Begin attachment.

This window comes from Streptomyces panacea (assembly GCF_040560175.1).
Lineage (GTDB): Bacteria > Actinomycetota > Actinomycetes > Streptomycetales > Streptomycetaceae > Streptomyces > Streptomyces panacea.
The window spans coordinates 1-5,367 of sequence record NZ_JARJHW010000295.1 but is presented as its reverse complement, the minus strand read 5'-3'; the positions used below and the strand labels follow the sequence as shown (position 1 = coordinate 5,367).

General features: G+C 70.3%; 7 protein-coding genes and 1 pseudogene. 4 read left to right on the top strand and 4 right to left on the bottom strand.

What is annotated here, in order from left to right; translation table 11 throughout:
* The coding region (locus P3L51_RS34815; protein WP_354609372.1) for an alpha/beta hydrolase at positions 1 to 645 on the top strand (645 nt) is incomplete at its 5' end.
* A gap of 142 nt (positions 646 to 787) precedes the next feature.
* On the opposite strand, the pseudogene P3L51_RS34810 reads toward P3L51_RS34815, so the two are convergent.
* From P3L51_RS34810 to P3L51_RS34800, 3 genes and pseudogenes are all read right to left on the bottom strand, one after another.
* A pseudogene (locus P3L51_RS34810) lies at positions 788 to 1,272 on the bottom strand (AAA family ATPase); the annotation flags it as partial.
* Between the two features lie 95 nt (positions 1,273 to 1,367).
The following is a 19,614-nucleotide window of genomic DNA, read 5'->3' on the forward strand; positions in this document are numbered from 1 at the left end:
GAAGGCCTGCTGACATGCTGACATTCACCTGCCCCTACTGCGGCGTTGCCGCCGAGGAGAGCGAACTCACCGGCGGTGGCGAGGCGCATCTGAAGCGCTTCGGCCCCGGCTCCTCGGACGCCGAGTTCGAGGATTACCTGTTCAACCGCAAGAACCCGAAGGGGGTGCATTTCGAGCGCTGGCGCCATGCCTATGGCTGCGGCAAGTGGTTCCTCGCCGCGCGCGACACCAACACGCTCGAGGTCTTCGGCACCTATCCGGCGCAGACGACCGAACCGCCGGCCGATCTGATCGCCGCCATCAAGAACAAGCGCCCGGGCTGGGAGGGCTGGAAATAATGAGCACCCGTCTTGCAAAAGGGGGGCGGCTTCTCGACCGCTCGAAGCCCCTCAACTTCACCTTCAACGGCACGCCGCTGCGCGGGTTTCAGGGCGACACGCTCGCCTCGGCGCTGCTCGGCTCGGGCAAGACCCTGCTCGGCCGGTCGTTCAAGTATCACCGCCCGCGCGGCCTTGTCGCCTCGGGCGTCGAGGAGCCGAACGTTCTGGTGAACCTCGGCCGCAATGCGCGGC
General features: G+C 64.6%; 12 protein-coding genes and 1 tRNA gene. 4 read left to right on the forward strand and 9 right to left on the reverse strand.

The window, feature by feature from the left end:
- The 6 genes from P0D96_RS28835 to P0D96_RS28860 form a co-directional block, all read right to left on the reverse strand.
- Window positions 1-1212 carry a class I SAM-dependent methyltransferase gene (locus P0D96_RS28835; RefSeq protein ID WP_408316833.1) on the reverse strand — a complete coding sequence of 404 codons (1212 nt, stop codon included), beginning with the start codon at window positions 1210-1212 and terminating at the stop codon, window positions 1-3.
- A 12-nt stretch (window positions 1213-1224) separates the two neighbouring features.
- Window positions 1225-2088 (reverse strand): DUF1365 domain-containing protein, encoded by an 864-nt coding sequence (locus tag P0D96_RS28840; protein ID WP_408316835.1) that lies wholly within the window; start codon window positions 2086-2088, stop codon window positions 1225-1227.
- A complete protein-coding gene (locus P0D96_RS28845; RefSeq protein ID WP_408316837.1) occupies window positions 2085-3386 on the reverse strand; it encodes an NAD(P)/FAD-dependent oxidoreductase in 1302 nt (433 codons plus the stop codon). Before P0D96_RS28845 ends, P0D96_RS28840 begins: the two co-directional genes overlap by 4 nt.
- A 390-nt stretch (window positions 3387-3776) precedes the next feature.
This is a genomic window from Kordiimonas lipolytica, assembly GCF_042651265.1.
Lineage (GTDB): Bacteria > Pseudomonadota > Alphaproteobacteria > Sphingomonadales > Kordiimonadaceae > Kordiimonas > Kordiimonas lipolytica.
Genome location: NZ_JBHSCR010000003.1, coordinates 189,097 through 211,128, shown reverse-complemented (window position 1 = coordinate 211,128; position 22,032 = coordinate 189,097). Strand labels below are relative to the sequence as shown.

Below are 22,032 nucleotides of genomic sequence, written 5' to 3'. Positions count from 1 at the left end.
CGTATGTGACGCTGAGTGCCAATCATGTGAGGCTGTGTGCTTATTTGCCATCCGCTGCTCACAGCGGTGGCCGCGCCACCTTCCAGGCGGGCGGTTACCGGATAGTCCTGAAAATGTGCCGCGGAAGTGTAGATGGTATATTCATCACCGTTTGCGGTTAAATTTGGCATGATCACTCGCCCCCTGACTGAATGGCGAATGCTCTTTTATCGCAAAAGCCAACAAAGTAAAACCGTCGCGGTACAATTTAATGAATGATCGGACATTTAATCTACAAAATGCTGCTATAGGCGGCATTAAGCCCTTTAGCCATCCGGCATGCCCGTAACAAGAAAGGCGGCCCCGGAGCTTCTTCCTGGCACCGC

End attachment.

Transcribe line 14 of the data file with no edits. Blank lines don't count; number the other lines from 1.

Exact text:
General features: G+C 64.6%; 12 protein-coding genes and 1 tRNA gene. 4 read left to right on the forward strand and 9 right to left on the reverse strand.